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Marty's "Living life in chapters" A self development blog: 8/17/08 - 8/24/08

Marty's "Living life in chapters" A self development blog

Saturday, August 23, 2008


I picked up a magazine at work this week to do with care work. I'm not sure where it came from, but I guess it was sent through because it links to the work I do. There was an article written about compassion and how it appears to be missing in much of care work due to the enormous pressures care workers and nurses etc. are under with all the additional target driven work that has to be done to ensure funding. It was suggested that there needs to be a re focus on compassion, but to my dismay this was referred to as yet another target to hit.
How on earth can you measure compassion?
Its the most ridiculous suggestion I think I have ever seen. To try to measure compassion is to devalue this natural human trait and render it completely ineffective. It sickens me to imagine the grey suited auditors actually having to ask such a condescending question. Do we really need to assess whether we gave out of daily dose of compassion each day and somehow record that for evidence? Compassion is something we either do or don't have dependent upon the situation and pressures we are under. Not only is it something to be given, it also needs to be received on a regular basis. Compassion is something I feel very strongly for my 16yr old son right now because he is devastated by the break up with his long term girlfriend.

Compassion must be devoid of judgement and opinion. Like empathy, it must be a listening ear and attention without being intrusive. It must be absolutely aware of raw feelings. It must be gentle and kind and above all it is NOT something to measure.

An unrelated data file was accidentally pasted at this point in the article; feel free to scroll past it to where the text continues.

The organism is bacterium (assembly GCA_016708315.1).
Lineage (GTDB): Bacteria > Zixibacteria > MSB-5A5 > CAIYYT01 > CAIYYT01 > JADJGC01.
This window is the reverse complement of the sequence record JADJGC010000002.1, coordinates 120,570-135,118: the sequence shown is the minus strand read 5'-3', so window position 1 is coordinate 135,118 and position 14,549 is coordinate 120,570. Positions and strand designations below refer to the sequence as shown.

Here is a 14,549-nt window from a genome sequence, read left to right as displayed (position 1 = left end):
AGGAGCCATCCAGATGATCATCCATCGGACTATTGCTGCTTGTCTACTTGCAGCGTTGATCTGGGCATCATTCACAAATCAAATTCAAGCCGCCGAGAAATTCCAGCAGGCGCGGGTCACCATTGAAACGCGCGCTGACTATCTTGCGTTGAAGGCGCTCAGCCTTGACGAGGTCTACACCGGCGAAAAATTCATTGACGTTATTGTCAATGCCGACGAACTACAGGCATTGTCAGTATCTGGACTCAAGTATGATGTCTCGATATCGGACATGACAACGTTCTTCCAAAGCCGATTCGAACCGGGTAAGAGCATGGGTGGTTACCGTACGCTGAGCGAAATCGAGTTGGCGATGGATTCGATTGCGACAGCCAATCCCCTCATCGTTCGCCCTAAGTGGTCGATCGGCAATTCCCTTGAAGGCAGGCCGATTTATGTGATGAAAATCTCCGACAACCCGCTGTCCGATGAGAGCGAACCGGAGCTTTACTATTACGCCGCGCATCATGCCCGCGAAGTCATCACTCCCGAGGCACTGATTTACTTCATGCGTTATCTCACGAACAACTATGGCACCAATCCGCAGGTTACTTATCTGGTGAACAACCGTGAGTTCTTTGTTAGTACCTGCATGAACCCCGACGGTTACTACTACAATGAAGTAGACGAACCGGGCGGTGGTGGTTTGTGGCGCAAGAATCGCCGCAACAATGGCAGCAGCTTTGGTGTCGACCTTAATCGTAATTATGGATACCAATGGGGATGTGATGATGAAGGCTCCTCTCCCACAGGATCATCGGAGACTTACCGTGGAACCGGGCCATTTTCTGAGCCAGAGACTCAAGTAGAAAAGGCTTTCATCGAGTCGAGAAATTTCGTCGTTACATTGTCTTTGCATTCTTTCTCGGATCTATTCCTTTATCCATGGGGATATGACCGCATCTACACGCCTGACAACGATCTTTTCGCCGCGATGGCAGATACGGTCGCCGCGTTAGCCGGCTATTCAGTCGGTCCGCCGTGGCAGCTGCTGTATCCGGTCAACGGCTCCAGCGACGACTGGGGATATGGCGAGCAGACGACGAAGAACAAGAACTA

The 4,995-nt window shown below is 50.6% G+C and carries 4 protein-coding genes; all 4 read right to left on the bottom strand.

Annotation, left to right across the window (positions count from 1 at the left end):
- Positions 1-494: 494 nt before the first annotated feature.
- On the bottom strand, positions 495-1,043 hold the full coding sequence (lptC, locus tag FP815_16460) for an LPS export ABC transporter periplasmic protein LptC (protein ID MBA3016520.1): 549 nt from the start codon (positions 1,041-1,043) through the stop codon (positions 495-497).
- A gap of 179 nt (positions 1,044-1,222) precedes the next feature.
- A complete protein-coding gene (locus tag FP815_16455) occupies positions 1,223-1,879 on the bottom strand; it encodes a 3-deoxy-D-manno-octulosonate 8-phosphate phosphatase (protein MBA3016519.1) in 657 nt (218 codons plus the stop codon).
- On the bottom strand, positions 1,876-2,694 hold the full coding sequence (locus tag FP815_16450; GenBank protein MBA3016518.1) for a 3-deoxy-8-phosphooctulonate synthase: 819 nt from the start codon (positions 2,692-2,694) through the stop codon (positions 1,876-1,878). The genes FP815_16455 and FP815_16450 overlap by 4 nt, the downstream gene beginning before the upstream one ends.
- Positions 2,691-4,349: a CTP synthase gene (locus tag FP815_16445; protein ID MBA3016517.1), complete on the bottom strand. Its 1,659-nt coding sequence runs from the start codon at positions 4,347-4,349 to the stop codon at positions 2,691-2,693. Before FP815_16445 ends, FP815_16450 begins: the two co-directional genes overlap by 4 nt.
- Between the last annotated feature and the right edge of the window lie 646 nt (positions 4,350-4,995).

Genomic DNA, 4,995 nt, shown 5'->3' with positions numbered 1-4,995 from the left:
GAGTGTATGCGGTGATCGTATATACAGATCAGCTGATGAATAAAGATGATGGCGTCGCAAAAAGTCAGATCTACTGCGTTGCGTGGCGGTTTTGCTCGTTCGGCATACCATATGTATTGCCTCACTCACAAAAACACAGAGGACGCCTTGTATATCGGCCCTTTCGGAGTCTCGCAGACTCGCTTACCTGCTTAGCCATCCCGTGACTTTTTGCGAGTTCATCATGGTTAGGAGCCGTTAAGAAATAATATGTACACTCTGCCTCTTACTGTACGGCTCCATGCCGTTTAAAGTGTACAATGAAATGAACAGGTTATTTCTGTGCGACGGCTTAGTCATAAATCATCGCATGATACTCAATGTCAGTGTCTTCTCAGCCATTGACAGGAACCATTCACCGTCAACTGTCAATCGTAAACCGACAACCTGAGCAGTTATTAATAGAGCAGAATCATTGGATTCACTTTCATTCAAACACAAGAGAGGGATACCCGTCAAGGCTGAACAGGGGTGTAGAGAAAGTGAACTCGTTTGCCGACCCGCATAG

Monday, August 18, 2008


I've never been a fan of cricket. I can remember my first chance to play at the wicket in junior school aged about 10. After ages getting bored fielding and a late chance to bat, went to hit the ball and smashed the wicket with a back swing. Out immediately with no chance at a hit. Cricket was not for me and I found it as boring as watching paint dry. I did, however watch the rare ashes win over the Aussies (was it last year???) and kinda enjoyed that.

Sunday evening, I popped out to buy a bottle of red wine at the off licence and decided to pop in the pub on the way. Whilst drinking a pint, I picked up thde "Mail on Sunday" newspaper. A few pages in I caught the article from Marcus Trescothicks' biography that took up a couple a pages. I had no idea this famous cricketer suffered from anxiety and depression. Reading the raw, honest account of his experience, I was blown away. It was almost as if he was writing my biography in terms of feelings and experience. Everything mentioned in this account regarding anxiety and depression describes and exact replica of my own situation in recent weeks ans more so from the past throughout my life. Despite being no fan of cricket whatsoever, I shall be seeking out this book to from a man I admire, simply for his honesty.